Written by Ed Campbell

February 17, 2012 at 12:00 pm

Mexico massive meth seizure = 15 tons

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The historic seizure of 15 tons of pure methamphetamine in western Mexico, equal to half of all meth seizures worldwide in 2009, feeds growing speculation that the country could become a world platform for meth production, not just a supplier to the United States.

The sheer size of the bust announced late Wednesday in Jalisco state suggests involvement of the powerful Sinaloa cartel, a major international trafficker of cocaine and marijuana that has moved into meth production and manufacturing on an industrial scale…

Jalisco has long been considered the hub of the Sinaloa cartel’s meth production and trafficking. Meanwhile, meth use is growing in the United States, already the world’s biggest market for illicit drugs.

The haul could have supplied 13 million doses worth over $4 billion on U.S. streets.

The Sinaloa cartel, headed by Joaquin “El Chapo” Guzman, is equipped to produce and distribute drugs “for the global village,” said Antonio Mazzitelli, the regional representative of the U.N. Office on Drugs and Crime.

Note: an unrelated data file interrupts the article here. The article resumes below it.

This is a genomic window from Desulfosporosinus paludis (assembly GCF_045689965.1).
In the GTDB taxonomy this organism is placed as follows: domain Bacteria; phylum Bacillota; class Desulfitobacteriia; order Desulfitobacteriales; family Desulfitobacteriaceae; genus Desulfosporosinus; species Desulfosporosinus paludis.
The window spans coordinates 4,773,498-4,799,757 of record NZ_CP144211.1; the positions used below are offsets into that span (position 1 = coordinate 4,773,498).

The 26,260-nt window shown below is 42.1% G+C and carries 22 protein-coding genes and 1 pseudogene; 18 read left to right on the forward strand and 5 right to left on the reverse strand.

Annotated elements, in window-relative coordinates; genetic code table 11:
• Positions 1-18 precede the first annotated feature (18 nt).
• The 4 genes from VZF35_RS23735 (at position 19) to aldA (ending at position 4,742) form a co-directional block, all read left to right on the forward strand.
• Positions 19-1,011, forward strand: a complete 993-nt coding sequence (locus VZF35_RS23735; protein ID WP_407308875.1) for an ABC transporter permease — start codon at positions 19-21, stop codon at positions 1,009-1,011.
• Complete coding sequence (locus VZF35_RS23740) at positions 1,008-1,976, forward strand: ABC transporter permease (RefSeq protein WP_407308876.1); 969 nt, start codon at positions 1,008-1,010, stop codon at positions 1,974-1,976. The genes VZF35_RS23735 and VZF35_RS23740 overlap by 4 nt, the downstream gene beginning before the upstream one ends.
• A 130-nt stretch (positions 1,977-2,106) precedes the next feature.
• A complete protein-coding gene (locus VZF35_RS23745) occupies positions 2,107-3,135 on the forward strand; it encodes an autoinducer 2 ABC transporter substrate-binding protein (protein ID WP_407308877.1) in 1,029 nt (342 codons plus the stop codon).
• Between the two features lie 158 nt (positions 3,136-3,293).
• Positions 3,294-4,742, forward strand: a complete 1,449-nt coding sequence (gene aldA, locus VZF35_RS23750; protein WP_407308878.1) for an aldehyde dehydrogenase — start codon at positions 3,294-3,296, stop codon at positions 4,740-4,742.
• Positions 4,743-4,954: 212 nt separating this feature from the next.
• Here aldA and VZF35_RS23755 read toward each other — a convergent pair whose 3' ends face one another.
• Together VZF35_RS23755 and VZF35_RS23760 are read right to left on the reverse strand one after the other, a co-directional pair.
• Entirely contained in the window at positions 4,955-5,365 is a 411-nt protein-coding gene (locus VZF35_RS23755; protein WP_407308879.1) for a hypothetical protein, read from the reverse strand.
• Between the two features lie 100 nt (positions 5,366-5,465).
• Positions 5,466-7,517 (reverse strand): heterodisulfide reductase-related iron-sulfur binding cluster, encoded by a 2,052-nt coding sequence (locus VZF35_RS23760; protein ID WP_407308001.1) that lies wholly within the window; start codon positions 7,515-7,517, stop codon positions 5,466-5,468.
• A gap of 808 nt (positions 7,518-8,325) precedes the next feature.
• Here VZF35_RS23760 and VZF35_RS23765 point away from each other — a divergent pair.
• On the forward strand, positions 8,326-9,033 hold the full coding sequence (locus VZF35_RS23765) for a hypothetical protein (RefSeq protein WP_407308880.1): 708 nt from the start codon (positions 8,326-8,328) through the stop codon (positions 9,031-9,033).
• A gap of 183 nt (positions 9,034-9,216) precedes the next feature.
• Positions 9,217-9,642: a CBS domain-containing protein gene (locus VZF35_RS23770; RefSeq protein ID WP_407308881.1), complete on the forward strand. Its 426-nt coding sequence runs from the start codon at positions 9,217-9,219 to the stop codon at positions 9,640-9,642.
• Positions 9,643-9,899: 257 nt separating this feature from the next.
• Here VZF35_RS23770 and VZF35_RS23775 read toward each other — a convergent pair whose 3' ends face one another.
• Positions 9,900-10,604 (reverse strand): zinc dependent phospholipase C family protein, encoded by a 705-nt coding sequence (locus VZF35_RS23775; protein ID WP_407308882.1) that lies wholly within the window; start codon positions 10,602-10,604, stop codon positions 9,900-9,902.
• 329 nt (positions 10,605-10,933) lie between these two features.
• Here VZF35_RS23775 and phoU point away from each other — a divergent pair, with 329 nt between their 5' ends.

“Such large-scale production could suggest an expansion … into Latin American and Asian markets,” Mazzitelli said…

There were no people found on the ranch or arrests made

Golly. There’s a surprise.

Written by Ed Campbell

February 9, 2012 at 10:00 pm

World’s highest cable-stay bridge opens in Mexico

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Mexican President Felipe Calderon has inaugurated the world’s highest cable-stayed bridge. The 1,321ft tall Baluarte bridge spans a deep ravine in the Sierra Madre Occidental mountains in the north. It is part of a new highway crossing some of Mexico’s most rugged terrain, from Mazatlan on the Pacific Coast to Durango in the interior. The cable-stayed bridge is so tall that the Eiffel Tower would easily fit under its central span.

“This project will unite the people of northern Mexico as never before,” President Calderon said at the inauguration ceremony. Officials from the Guinness World of Records were on hand to present him with an award recognising the engineering feat.